"PR can determine how you will be judged in the court of public opinion, and I think almost everybody agrees that how you're judged in the court of public opinion determines the outcome of legal controversies," DeStefano Beardslee says. "Your settlement power is going to go way down if everybody hates you."
According to a February article in the interdisciplinary science journal Nature, some researchers believe that severe weather events, previously expected to occur only once in a hundred years, could start occurring twice as often. Experts say companies should be addressing this issue now with both preparation and policy.
"Issues dealing with snow events, increased precipitation and wind events are going to affect premiums and exclusions and how insurance policies in the future are covering them," says Gabrielle Sigel, co-chair of the climate and clean technology practice at Jenner & Block.
Another important consideration is preparing for digital disasters that could result from a climate-
related crisis. Under the Sarbanes-Oxley Act, organizations are required to manage and store business records, including electronic documents, for no fewer than five years. Business continuity plans must therefore address records retention in times of crisis.
Venable Partner John Cooney says this planning includes assessing data vulnerabilities and taking basic steps such as storing backup data on a server in a different part of the country so it would be protected in the event of a climate-related disaster such as a hurricane.
If the customer is always right, then it's time for companies across the board to up their green initiatives.
Consumers are driving demand for greener products and processes in many industries, and meeting that demand can positively impact everything from the environment to corporate culture and even the bottom line.
"We hear the voice of the customer," says Trisa Thompson, vice president of corporate responsibility at Dell, which Newsweek recently named the greenest company in America. "We're all consumers at Dell, so the internal voice is pretty strong. But there's an external voice from the customer as well. We absolutely hear from the customers about wanting to be greener and also hear great feedback on the things we do."
Those internal and external demands have led to a plethora of environmentally friendly initiatives at Dell that run the gamut from packaging to efficiency consulting.
One of Dell's key concerns is sustainability. With that in mind, the company's Product Development team spearheaded a search for more eco-friendly packaging. The solution was innovative: bamboo. The plant's rapid growth and biodegradable quality made it a perfect solution. Today, more than half of all consumer Dell laptops are shipped with bamboo cushions, and the program will grow to include commercial business laptops this spring. Thompson says more environmental packaging initiatives will be unveiled in the near future.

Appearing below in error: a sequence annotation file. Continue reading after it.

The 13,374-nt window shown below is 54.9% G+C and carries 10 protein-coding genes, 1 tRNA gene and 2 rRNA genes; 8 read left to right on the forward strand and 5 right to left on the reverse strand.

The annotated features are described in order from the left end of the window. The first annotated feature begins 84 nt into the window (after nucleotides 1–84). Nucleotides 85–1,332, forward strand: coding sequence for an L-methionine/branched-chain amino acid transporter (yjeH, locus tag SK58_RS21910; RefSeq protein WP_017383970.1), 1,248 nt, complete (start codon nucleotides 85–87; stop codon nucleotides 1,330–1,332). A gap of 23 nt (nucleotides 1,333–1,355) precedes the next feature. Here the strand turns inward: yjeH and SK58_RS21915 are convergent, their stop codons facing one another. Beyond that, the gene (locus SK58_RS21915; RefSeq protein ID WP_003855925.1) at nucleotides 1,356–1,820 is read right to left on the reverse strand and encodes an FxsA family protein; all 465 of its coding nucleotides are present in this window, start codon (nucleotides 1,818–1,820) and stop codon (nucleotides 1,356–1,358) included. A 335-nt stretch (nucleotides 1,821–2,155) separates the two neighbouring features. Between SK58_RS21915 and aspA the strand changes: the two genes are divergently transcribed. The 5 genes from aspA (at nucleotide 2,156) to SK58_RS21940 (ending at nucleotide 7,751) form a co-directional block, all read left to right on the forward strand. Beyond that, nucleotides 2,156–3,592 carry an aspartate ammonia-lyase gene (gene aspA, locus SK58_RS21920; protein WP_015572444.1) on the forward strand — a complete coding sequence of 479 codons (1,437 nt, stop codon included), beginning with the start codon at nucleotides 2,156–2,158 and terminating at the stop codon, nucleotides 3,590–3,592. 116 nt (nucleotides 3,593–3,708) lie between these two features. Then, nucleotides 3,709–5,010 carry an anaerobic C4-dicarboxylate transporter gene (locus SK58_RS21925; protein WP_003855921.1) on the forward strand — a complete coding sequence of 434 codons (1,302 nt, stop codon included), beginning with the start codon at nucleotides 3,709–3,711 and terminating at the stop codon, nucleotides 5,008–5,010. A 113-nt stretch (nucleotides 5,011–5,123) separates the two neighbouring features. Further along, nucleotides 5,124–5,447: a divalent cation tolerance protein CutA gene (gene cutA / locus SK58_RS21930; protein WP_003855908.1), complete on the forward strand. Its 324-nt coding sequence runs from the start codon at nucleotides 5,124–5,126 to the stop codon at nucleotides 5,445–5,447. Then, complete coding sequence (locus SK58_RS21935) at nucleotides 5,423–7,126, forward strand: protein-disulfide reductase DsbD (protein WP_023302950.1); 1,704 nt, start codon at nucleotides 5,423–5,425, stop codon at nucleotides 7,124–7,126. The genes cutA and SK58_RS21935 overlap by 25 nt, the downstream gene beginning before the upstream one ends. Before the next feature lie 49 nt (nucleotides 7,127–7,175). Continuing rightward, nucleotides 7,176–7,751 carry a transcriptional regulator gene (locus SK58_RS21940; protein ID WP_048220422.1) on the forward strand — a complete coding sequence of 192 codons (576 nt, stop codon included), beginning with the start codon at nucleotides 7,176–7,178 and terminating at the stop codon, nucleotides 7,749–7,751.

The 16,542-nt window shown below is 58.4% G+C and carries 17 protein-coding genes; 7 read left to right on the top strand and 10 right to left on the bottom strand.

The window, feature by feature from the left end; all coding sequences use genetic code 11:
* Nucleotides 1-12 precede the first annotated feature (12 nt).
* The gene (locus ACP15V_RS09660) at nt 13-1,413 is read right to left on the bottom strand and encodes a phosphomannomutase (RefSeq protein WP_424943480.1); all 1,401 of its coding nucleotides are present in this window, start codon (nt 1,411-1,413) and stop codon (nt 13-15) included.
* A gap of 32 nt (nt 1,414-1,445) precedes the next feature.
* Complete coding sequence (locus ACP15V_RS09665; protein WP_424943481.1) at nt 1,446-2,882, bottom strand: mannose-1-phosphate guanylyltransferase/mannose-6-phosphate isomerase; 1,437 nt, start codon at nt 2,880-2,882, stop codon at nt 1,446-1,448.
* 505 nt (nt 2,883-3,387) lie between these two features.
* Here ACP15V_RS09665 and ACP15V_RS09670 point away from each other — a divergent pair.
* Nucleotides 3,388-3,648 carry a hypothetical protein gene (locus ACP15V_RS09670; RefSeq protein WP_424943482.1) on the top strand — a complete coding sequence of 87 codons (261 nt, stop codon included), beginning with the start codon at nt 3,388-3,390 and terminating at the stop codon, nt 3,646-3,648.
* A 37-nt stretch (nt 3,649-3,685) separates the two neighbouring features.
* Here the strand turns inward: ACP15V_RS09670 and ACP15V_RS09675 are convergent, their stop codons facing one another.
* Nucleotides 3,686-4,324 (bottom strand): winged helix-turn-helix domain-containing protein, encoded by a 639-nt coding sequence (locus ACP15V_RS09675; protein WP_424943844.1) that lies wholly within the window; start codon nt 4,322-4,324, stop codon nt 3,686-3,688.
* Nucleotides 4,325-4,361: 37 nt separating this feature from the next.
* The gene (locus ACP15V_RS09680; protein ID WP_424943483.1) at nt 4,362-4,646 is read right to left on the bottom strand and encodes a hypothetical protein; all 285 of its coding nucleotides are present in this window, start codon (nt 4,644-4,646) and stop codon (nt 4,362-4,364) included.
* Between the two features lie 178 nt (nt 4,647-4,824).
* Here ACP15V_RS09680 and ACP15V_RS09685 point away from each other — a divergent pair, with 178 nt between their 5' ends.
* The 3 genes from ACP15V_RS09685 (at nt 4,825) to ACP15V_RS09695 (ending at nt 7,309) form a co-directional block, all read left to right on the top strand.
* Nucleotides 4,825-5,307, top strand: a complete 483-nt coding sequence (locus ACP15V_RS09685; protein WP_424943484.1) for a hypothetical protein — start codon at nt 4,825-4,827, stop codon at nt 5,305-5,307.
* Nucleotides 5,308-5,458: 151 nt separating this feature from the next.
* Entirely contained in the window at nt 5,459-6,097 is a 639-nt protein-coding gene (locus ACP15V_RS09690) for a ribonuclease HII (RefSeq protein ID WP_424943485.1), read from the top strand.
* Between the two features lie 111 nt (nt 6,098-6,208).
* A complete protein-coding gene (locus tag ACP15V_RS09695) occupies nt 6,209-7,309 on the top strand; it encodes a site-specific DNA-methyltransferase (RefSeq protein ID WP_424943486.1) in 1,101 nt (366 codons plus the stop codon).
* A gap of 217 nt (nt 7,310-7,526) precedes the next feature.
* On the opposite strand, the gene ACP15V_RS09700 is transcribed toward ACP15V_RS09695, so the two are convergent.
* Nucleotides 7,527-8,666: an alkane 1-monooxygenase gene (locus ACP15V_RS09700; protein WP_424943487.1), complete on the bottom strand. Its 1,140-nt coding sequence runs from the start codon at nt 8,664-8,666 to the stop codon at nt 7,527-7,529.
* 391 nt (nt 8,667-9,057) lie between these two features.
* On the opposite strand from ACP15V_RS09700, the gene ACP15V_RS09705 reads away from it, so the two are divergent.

In addition to its packaging efforts, Dell is working actively to reduce its greenhouse gas emissions, both domestically and abroad. It has become one of the first companies to ask overseas manufacturers to report their greenhouse gas emissions.
"Most [electronics companies] have a lot of stuff manufactured overseas," Thompson says. "We understand that we just can't outsource our carbon emissions. So we're working with manufacturers to reduce that."
Reducing emissions is an area in which many companies still have room to improve. Charlie Berardesco, general counsel at Constellation Energy, says that while his company has also made an effort to reduce emissions, it's not industrywide in the energy business.
"We have a very diversified fleet of generating facilities, and we have been a proponent of climate legislation," Berardesco says. "We believe we have one of the cleanest generating fleets out there, between our nuclear plant, our natural gas fleet and our coal plants, which have already been modernized in terms of emissions. We believe that it is important that there be a national policy in this area."
Both Constellation and Dell have started offering services to help their customers go green.
"We actually install solar panels at businesses, and that business is doing very well for us because the clients want to be part of a solution package that they can get at least some, if not all, of their power from a renewable source," Berardesco says.
Dell offers a service that helps customers make their data centers more energy efficient, thereby reducing a company's carbon footprint. Thompson says Dell also has worked recently to optimize energy efficiency at its own data centers, explaining that it's important for Dell to "walk the walk."
In both cases, the companies have found ways to expand business while remaining true to their environmental goals. Even companies with less opportunity on the consumer side to go green can take steps in the right direction at the corporate level, however.
Common internal initiatives include implementing policies in favor of double-sided printing, banning plastic water bottles from the office and installing environmentally friendly lighting fixtures that turn off automatically when no one is in the room.
Thompson says that at Dell the law department was in a great position to spearhead these initiatives.
"One of the great things about the law department at Dell is it's a centralized function," she says. "When you sit in the law department, you can see across all other departments, so it's interesting to start pushing for change. You can start helping other areas figure out what the laws are. They want to make the changes, and you can help."